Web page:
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Curious George

Pattern Play

Find out what comes next!


  • simple objects:


Sorting objects and arranging them into patterns helps your child build basic math skills. Try these simple fun activities to help your child understand, identify, and create patterns.

1. Go on a Pattern Hunt: Look for repeating patterns on clothes, rugs, wallpaper, bathroom tiles, and in books and magazines. Talk about each pattern and help your child identify the rule that organizes it. For example, you might say: Look at the square tiles in our bathroom: white, pink, pink, pink; white, pink, pink, pink.

2. Make a Pattern: Using simple objects like those suggested above, create patterns with your child. Chant the pattern as you point to each item in line: fork, spoon; fork, spoon. Pause and ask: What comes next? Encourage your child to create new patterns of her own.

3. Get in the Groove!: Invite your child to copy a simple movement and sound pattern like this one:

tap thighs, clap hands, clap hands
tap thighs, clap hands, clap hands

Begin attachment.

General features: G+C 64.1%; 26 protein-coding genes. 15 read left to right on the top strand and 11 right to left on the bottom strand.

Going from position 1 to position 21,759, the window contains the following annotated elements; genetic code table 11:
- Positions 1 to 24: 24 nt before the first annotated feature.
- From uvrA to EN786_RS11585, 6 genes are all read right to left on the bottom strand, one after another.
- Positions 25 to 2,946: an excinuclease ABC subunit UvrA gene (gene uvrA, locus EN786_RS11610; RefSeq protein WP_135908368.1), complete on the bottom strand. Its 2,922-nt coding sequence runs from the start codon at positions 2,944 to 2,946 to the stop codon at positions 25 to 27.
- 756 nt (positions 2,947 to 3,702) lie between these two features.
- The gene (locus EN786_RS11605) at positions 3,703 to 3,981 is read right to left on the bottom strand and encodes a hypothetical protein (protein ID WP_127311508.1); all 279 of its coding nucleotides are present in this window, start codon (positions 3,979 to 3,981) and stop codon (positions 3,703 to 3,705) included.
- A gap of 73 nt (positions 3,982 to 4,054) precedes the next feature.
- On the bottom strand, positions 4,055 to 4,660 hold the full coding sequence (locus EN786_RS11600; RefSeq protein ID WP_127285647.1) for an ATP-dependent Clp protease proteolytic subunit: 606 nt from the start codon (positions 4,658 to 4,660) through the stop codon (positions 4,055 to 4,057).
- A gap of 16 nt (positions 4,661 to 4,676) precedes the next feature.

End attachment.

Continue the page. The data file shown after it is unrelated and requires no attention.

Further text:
Let your child create movement patterns for you to copy, too.

4. Play "Guess My Rule": Use movements or some of your objects to create a simple pattern. Let your child guess the rule you used. Then switch, having your child create a pattern using a rule that you have to guess.

Take It Further

Incorporate patterns into your child's arts and crafts time. Try these simple ideas:

  • Use markers, stamps, or stickers to create a lively pattern on a paper headband or greeting card.
  • Glue objects like beads and buttons in a pattern to decorate a picture frame.
  • Make patterned bracelets by stringing colored cereal or pasta on an elastic string, new shoelace, or yarn with a piece of tape wrapped around the tip.
A few forks and spoons.

Age Range: 3-5


  • Math
  • Art
  • Music
  • Creative Movement

Related Episode:
Candy Counter

Related Books:

  • Zoe's Hats
    by Sharon Lane Holm
  • Lots and Lots of Zebra Stripes
    by Stephen R. Swinburne


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